Your personal credit score is one of the most important things you should know about yourself. Anyone with a poor credit history will find it increasingly difficult to purchase large new items such as a house or a car, unless they have saved the money in cash. The keys to improving your credit score are simple, but may take some time to produce the results you need.
Credit companies look at several things when compiling an individual’s credit score. Some are beyond many people’s control to influence, but other aspects are very simple to work on. Your credit score is partly based on your previous credit history and how well you have met your obligations.
You cannot undo the past, but you can improve your own future. If you have defaulted on payments in the past, you must be sure to only take on credit that you can afford to repay in the future. Over-stretching your finances, or living right up to your last penny every month is a dangerous way to improve your credit score.
Simply having a bank account can help you on your way to great credit. A good approach is to have two or three accounts that you use for different purposes. Your main account should have your wages and any other payments from others paid into it. From here you should transfer your monthly bill payments to a separate account, where the payments can be made by direct debit and you do not have to worry about making a late payment.
You should also have a savings account, that has no overdraft facility and preferably a higher rate of interest. Deposit a small amount in here each month and forget about it. With the remainder of your monthly money, you may want to fund a PayPal account to allow you to make small luxury purchases on-line. This leaves you with the money you will use for every day expenses such as food and transport.
By setting up a variety of bank accounts, managing each one will help to raise your credit score. It may seem strange, but managing a bank account that has a small overdraft facility will improve your credit score more quickly than having a single bank account with no overdraft. Banks like to see you build up a reputation for careful money management with them before they agree to lend you more money.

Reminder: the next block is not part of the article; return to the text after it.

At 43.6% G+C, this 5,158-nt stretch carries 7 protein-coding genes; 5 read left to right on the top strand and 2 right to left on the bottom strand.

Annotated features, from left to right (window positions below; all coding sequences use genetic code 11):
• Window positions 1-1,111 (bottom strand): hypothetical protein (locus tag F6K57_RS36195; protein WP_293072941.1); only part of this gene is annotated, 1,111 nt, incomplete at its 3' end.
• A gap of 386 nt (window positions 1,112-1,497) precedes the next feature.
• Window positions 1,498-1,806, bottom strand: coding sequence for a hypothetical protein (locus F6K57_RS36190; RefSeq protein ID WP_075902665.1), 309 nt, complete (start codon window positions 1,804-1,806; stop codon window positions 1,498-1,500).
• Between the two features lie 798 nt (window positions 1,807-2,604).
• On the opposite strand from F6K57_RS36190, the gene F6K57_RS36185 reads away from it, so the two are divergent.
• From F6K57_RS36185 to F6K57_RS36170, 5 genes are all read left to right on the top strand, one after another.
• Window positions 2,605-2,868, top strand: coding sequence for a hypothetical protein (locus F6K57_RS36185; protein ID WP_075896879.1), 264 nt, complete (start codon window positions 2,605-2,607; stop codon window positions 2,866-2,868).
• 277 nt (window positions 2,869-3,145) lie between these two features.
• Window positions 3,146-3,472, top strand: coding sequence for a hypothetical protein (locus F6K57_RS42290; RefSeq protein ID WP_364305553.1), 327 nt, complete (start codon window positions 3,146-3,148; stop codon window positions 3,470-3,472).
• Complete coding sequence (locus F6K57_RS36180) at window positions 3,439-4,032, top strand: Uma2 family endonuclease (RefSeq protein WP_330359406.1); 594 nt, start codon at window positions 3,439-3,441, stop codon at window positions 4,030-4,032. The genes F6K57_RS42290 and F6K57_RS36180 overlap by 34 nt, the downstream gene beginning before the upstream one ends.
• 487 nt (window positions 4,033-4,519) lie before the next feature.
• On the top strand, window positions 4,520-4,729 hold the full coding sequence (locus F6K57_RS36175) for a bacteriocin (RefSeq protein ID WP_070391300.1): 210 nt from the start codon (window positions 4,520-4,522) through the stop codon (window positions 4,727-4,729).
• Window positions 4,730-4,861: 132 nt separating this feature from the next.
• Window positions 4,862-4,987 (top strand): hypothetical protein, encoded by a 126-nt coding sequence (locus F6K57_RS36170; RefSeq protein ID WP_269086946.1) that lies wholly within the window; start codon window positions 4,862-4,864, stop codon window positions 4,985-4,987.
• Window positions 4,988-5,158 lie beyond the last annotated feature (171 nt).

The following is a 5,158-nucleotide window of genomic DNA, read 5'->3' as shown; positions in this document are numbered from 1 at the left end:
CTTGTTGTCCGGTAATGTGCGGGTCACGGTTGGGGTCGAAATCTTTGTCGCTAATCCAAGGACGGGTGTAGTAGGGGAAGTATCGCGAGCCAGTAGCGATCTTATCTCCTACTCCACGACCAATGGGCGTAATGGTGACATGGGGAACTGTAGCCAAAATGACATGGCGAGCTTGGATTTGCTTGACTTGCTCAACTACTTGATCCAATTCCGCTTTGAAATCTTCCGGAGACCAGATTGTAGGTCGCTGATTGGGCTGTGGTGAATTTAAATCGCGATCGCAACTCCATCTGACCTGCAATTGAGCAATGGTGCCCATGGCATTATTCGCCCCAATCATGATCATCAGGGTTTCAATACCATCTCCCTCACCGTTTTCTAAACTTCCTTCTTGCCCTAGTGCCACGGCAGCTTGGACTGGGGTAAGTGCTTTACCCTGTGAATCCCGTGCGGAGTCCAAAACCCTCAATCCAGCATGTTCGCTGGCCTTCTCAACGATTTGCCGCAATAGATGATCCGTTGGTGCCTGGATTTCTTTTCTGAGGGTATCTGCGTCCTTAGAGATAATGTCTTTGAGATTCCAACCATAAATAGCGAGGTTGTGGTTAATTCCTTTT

It is possible to live without a credit card, but as with many things, if you want credit you will almost certainly need to have some to start with. Start by applying for a very basic credit card, with a very low limit. The limit should be around a third of your monthly income.
Make sure you use the credit card for a few small purchases each month. Then make sure that you pay off the balance in full before the due date each month. Building up a history of good credit management in this way over a period of 6-12 months will improve a good credit score to a great one.
After an initial period, your credit card company is likely to increase your credit limit. It may be tempting to spend more at this point, but you should stick to your routine of small purchases that you pay off at the end of each month. Having great credit available to you does not mean you have to use it. Think of it more as a safety net for when you need to replace large items such as a stove or washing machine.
The keys to great credit are the ability to manage the money you already have, and being restraint when offered more. Always pay off what you owe as quickly as possible and do not borrow above your ability to meet the repayments.